Rep. Gary Ackerman (D-Queens-Nassau) is promising to fight President Barack Obama’s request to seek a Congressional waiver to restore funding to the United Nations Educational, Science and Cultural Organization (UNESCO), which lost its $70 million American contribution after it recognized a Palestinian state in October.
“I like UNESCO, I support UNESCO,” said Ackerman, the senior Democrat on the House Subcommittee on the Middle East and South Asia. “But I also believe that actions have consequences. We told the Palestinians that we were unalterably opposed to their effort to acquire the trappings of statehood at the U.N. instead of negotiating with Israel to achieve an actual state. We told the other members of UNESCO that U.S. law would compel us to withhold our funding if they voted to make Palestine a member of UNESCO without actually being a state. Now both we and they have to live with the consequences.”
UNESCO automatically lost its funding when it voted 107 to 14 with 52 abstentions last October to admit “Palestine” as its 195th member. On Sept. 23, the Palestinian Authority applied to the U.N. for unilateral recognition of statehood. Its request to the Security Council failed to garner sufficient support. But after the UNESCO vote, a Palestinian envoy was quoted as saying he hoped the move would “open the door” for admission to 16 other U.N. agencies.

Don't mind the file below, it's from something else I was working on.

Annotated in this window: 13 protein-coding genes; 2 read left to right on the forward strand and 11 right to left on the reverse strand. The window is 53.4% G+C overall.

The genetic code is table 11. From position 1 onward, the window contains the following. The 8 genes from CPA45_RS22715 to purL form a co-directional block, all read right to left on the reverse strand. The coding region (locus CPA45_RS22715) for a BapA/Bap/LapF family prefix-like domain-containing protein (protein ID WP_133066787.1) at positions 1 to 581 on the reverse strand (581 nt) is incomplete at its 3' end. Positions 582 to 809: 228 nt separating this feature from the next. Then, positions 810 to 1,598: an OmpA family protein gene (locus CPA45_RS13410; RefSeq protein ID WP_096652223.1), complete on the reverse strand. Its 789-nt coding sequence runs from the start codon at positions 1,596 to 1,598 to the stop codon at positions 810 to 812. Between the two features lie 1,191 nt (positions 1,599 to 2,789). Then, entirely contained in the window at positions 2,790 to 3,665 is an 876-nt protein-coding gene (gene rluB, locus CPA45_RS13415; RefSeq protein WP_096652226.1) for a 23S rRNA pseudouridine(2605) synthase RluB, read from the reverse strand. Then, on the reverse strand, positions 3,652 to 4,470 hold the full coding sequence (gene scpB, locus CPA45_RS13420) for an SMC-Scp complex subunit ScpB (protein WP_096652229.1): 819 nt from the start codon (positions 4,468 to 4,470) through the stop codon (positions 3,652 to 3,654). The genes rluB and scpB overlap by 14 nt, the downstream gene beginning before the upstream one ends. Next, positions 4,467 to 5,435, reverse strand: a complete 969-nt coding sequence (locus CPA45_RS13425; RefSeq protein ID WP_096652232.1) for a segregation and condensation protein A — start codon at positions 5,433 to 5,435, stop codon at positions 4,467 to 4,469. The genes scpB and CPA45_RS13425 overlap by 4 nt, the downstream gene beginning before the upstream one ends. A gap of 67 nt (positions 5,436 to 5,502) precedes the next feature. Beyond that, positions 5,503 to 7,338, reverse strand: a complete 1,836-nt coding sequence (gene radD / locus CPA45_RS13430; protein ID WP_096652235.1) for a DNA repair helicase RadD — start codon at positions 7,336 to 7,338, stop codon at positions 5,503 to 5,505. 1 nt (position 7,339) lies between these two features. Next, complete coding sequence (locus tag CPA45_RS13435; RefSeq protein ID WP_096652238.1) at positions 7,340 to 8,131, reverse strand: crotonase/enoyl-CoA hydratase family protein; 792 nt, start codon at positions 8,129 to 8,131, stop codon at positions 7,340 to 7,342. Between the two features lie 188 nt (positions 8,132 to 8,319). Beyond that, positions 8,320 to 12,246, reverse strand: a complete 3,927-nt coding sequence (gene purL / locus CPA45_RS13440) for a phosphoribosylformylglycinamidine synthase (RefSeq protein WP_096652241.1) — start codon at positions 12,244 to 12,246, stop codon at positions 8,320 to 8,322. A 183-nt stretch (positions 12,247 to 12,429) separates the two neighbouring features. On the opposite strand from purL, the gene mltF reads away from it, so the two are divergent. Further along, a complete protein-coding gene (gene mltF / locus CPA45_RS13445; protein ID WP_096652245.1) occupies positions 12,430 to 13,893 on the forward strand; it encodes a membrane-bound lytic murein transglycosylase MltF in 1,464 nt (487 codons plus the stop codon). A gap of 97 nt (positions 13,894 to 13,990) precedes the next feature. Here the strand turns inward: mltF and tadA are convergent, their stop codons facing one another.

The U.S. was not alone in cutting off support to UNESCO. Canada, which reportedly contributes $10 million annually, and Israel said they would both withhold their financial support. The U.S. contribution of $70 million is said to represent 22 percent of the UNESCO budget.
“The real problem is that the Palestinians ignored our warnings and chose to short-circuit the negotiating process with Israel, and that so many nations, by their votes, encouraged them to do so,” Ackerman said in a statement. “Until the Palestinians become a state by virtue of an agreement with Israel, or until they recognize the harm their membership has done to UNESCO, and the very laudable work it does, I will continue to insist that not one penny of our taxpayers money go to UNESCO. Actions have consequences.”
Rep. Ileana Ros-Lehtinen (R-Fla.), chairwoman of the U.S. House of Representatives Foreign Affairs Committee, said she too would oppose the administration’s waiver request.
Ackerman suggested that UNESCO look elsewhere for its funding, saying: “Maybe all the nations that chose to follow the Palestinians over the cliff will come up with the money to replace our contribution. I tend to doubt it, but I would love to be surprised.”